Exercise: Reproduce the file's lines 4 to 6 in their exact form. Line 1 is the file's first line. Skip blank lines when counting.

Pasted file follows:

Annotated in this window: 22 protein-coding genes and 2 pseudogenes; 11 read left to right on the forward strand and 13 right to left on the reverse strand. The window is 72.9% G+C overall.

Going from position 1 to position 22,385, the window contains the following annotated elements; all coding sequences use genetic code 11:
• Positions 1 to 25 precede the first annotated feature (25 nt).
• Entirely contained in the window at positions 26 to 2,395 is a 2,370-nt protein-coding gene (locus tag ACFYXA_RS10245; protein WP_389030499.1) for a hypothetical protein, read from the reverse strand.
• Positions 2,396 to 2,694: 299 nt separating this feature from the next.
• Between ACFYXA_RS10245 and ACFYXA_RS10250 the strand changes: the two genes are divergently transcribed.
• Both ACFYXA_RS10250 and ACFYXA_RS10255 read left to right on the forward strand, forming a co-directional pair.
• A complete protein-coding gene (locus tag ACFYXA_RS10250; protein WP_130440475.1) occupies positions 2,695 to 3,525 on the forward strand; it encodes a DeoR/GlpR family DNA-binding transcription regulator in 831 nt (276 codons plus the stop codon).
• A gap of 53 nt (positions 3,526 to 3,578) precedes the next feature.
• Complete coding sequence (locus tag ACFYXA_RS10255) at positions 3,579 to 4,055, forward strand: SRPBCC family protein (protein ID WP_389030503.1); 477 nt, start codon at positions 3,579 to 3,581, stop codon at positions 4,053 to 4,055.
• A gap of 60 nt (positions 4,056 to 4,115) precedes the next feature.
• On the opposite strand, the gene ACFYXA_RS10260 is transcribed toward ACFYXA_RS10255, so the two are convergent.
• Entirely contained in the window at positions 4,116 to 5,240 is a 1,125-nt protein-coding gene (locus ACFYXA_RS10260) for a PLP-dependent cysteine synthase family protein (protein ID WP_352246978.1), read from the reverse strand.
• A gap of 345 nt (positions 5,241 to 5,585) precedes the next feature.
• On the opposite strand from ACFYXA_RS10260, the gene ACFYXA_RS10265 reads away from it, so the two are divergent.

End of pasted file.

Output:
• Entirely contained in the window at positions 26 to 2,395 is a 2,370-nt protein-coding gene (locus tag ACFYXA_RS10245; protein WP_389030499.1) for a hypothetical protein, read from the reverse strand.
• Positions 2,396 to 2,694: 299 nt separating this feature from the next.
• Between ACFYXA_RS10245 and ACFYXA_RS10250 the strand changes: the two genes are divergently transcribed.